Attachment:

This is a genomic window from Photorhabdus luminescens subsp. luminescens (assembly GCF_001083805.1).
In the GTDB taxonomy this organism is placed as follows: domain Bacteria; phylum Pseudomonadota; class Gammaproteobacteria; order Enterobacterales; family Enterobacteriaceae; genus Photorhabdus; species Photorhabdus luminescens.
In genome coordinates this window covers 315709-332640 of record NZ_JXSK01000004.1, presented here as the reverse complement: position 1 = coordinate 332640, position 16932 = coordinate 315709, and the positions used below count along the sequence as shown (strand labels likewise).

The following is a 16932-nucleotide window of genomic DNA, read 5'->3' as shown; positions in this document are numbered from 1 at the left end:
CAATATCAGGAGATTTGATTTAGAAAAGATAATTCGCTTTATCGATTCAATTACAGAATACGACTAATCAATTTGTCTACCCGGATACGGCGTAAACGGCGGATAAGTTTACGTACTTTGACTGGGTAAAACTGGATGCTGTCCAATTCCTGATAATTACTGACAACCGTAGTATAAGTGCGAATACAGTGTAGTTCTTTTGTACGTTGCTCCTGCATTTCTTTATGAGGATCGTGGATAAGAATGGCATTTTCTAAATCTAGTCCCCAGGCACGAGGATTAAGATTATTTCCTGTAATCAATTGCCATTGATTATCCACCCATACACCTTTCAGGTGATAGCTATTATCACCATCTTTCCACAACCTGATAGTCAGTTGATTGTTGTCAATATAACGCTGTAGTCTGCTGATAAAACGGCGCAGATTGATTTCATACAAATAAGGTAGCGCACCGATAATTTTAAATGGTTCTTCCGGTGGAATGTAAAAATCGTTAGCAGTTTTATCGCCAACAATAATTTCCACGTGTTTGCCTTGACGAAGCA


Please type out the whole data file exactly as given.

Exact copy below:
This is a genomic window from Photorhabdus luminescens subsp. luminescens (assembly GCF_001083805.1).
In the GTDB taxonomy this organism is placed as follows: domain Bacteria; phylum Pseudomonadota; class Gammaproteobacteria; order Enterobacterales; family Enterobacteriaceae; genus Photorhabdus; species Photorhabdus luminescens.
In genome coordinates this window covers 315709-332640 of record NZ_JXSK01000004.1, presented here as the reverse complement: position 1 = coordinate 332640, position 16932 = coordinate 315709, and the positions used below count along the sequence as shown (strand labels likewise).

The following is a 16932-nucleotide window of genomic DNA, read 5'->3' as shown; positions in this document are numbered from 1 at the left end:
CAATATCAGGAGATTTGATTTAGAAAAGATAATTCGCTTTATCGATTCAATTACAGAATACGACTAATCAATTTGTCTACCCGGATACGGCGTAAACGGCGGATAAGTTTACGTACTTTGACTGGGTAAAACTGGATGCTGTCCAATTCCTGATAATTACTGACAACCGTAGTATAAGTGCGAATACAGTGTAGTTCTTTTGTACGTTGCTCCTGCATTTCTTTATGAGGATCGTGGATAAGAATGGCATTTTCTAAATCTAGTCCCCAGGCACGAGGATTAAGATTATTTCCTGTAATCAATTGCCATTGATTATCCACCCATACACCTTTCAGGTGATAGCTATTATCACCATCTTTCCACAACCTGATAGTCAGTTGATTGTTGTCAATATAACGCTGTAGTCTGCTGATAAAACGGCGCAGATTGATTTCATACAAATAAGGTAGCGCACCGATAATTTTAAATGGTTCTTCCGGTGGAATGTAAAAATCGTTAGCAGTTTTATCGCCAACAATAATTTCCACGTGTTTGCCTTGACGAAGCA